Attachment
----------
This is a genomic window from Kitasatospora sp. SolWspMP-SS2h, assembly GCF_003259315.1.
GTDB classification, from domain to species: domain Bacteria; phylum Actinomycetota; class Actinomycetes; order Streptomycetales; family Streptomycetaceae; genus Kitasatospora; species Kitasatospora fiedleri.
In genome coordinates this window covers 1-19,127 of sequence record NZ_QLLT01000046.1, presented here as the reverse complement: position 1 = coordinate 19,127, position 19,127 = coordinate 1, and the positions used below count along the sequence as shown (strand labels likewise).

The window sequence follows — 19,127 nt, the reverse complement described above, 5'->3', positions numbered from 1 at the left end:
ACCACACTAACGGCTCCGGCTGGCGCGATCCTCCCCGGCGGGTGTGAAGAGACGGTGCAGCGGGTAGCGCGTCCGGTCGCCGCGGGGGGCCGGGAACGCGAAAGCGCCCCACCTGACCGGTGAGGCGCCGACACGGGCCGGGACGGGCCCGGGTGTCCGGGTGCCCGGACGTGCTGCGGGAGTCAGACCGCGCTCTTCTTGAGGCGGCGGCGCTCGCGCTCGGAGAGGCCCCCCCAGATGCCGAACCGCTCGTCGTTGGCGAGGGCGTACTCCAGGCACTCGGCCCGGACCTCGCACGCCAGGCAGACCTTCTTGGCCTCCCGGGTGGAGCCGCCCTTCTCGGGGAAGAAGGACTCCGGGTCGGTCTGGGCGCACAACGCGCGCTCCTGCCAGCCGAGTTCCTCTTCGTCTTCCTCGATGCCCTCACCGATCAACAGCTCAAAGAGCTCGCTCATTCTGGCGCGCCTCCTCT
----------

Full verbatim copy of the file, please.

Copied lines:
This is a genomic window from Kitasatospora sp. SolWspMP-SS2h, assembly GCF_003259315.1.
GTDB classification, from domain to species: domain Bacteria; phylum Actinomycetota; class Actinomycetes; order Streptomycetales; family Streptomycetaceae; genus Kitasatospora; species Kitasatospora fiedleri.
In genome coordinates this window covers 1-19,127 of sequence record NZ_QLLT01000046.1, presented here as the reverse complement: position 1 = coordinate 19,127, position 19,127 = coordinate 1, and the positions used below count along the sequence as shown (strand labels likewise).

The window sequence follows — 19,127 nt, the reverse complement described above, 5'->3', positions numbered from 1 at the left end:
ACCACACTAACGGCTCCGGCTGGCGCGATCCTCCCCGGCGGGTGTGAAGAGACGGTGCAGCGGGTAGCGCGTCCGGTCGCCGCGGGGGGCCGGGAACGCGAAAGCGCCCCACCTGACCGGTGAGGCGCCGACACGGGCCGGGACGGGCCCGGGTGTCCGGGTGCCCGGACGTGCTGCGGGAGTCAGACCGCGCTCTTCTTGAGGCGGCGGCGCTCGCGCTCGGAGAGGCCCCCCCAGATGCCGAACCGCTCGTCGTTGGCGAGGGCGTACTCCAGGCACTCGGCCCGGACCTCGCACGCCAGGCAGACCTTCTTGGCCTCCCGGGTGGAGCCGCCCTTCTCGGGGAAGAAGGACTCCGGGTCGGTCTGGGCGCACAACGCGCGCTCCTGCCAGCCGAGTTCCTCTTCGTCTTCCTCGATGCCCTCACCGATCAACAGCTCAAAGAGCTCGCTCATTCTGGCGCGCCTCCTCT